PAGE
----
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I remember blowing on the cartridges and playing with my brother. I would almost always be player 2, and he would always destroy me in every game that we played against each other. But it was cool to play alongside him, too, even though I would usually be the first one to lose. My brother was 6 years older than me, so to me he seemed like the greatest video game player ever at the time.
 

Jessi

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You bit the controller!? Lol!!

As for me, in addition to the blowing into the cartridge, another nostalgic point for me was the butterknife. We actually still have a dedicated butter knife that stays in the old NES. It was wedged in between the top of the cartridge and the inside of the system. It would hold it in place so that some of the games would connect correctly and would be playable, ha.
 

Smokey

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I remember blowing into my cartridges. I still do it cuz I still have NES, SNES and Genesis cartridges. The only purpose it serves is getting a little bit of dust out of them. :p As for the sticky controllers? Never had that problem.........hmmm.....
 

AurelioLeo

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I also remember the blowing into cartridge trick that my brother and I would do. It's been a long time since anyone has mention that one to me. When we had a problem with the cartidge not being able to stay down after placing into the system we would place a small wedging stick in there to keep it down. I think that happen due to tapping the top of the system to get it to work like it was an old jukebox.

We all use to do it back in the day and when it was done it would work. My brother and I always did it automatically before we would even start it up the first time.
 
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Jessi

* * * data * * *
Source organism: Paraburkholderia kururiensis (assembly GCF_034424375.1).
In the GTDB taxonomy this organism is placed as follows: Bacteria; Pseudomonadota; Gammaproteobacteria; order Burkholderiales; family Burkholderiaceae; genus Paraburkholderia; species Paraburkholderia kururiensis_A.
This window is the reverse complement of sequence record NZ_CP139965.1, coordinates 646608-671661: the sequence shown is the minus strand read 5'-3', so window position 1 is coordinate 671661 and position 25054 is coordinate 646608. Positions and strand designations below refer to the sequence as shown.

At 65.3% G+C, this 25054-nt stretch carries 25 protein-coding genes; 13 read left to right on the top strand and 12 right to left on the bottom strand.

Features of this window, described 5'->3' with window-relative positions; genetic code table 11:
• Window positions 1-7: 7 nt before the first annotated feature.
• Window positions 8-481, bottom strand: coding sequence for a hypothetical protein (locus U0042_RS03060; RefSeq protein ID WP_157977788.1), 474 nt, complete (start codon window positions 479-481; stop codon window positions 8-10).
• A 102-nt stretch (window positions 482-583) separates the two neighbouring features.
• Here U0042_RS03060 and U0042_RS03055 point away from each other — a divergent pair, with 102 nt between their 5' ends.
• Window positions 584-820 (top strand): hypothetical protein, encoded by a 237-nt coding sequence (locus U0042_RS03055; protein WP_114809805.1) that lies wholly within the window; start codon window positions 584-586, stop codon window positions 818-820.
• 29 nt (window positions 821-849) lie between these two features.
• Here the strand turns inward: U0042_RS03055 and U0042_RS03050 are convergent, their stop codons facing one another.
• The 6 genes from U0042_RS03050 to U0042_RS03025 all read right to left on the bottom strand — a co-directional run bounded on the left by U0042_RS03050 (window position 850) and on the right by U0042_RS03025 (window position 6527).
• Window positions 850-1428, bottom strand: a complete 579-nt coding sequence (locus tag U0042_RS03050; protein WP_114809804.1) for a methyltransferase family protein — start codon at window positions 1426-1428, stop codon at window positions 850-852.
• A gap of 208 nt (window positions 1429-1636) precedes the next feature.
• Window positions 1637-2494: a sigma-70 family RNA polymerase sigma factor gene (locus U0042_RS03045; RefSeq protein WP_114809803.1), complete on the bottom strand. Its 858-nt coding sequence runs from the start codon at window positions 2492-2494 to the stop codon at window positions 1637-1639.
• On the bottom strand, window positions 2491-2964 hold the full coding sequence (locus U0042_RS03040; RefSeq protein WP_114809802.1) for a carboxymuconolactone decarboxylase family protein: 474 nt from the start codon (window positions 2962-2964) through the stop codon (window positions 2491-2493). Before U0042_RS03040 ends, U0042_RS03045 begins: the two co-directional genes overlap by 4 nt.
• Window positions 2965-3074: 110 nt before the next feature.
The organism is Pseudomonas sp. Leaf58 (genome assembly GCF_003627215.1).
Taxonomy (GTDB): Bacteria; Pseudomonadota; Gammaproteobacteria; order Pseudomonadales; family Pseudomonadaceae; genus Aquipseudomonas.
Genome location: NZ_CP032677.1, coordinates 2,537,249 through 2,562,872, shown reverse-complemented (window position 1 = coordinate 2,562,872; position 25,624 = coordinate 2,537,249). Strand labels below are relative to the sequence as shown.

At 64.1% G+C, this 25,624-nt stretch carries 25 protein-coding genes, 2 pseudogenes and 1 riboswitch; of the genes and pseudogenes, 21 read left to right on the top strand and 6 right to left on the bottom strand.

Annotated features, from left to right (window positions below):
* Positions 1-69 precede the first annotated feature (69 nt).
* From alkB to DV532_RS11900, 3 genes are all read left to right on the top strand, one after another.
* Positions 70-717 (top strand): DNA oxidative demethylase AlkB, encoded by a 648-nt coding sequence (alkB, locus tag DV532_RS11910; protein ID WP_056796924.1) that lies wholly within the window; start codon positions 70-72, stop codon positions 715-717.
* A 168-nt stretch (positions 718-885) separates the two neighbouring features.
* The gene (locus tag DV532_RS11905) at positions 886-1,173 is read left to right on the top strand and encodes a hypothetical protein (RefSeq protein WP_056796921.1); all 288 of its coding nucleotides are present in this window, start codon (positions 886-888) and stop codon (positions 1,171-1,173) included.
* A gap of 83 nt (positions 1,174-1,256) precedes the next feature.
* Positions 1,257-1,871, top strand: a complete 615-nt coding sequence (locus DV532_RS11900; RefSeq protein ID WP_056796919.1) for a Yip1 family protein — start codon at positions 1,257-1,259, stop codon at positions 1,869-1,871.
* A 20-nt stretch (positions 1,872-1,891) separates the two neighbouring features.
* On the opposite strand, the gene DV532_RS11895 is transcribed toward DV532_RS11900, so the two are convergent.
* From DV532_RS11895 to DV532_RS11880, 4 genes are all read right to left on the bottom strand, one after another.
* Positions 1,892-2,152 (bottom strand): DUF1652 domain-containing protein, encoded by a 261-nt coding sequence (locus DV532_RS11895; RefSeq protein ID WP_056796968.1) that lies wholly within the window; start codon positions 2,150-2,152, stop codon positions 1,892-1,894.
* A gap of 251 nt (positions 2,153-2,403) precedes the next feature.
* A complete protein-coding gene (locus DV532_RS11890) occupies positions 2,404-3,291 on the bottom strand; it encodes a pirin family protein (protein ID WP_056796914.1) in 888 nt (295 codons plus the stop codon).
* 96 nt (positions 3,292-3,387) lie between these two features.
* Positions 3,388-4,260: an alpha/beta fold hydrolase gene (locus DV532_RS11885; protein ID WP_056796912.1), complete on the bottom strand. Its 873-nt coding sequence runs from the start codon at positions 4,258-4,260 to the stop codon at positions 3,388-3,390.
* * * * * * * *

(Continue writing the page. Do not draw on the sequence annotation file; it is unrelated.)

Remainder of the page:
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It was mostly because of dust. The chips inside had to have constant connection inside the console. A little bit of dirt or a slight dent, etc, would cause the game not to work. By blowing into it, you could blow out all the dust and pieces of crap, and hopefully get the game to work.
 

BTCGuru81

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I would argue, if in fact blowing ont he cartidge did anything, it was most likely by moistening the metal teeth on the bottom. This could have fascilitated better conductivity. At least, until the metal rusted and connection was no longer possible. I think it's just as likely it did nothing at all and we really just should have pulled the game out of the NES and put it back in, resituating the teeth in the receiver. That US, spring loaded version was not the most finely tuned piece of equipment either. My brother and I discovered we got better results from actually rubbing the game from side to side while inserted into the system. I'm sure neither of our solutions were especially good for the hardware, but kids will be kids. And it's a great piece of early Nintendo nostalgia.
 

Syldarion

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Everyone had their own way, but the thing is, with how touchy connections were back then, the dust would break the connection between the cartridge and the console, so, as the first reply states, it is simply to remove the blockages in the connection.
 

DrRipley

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Haha I've always wondered about this as well. Not only blowing on cartridges, but every person had a different superstition on how to make a game work. But yeah, blowing on the cartridge is the most popular one. I'm assuming it's because of the dust that collects inside that probably blocks some of the connections.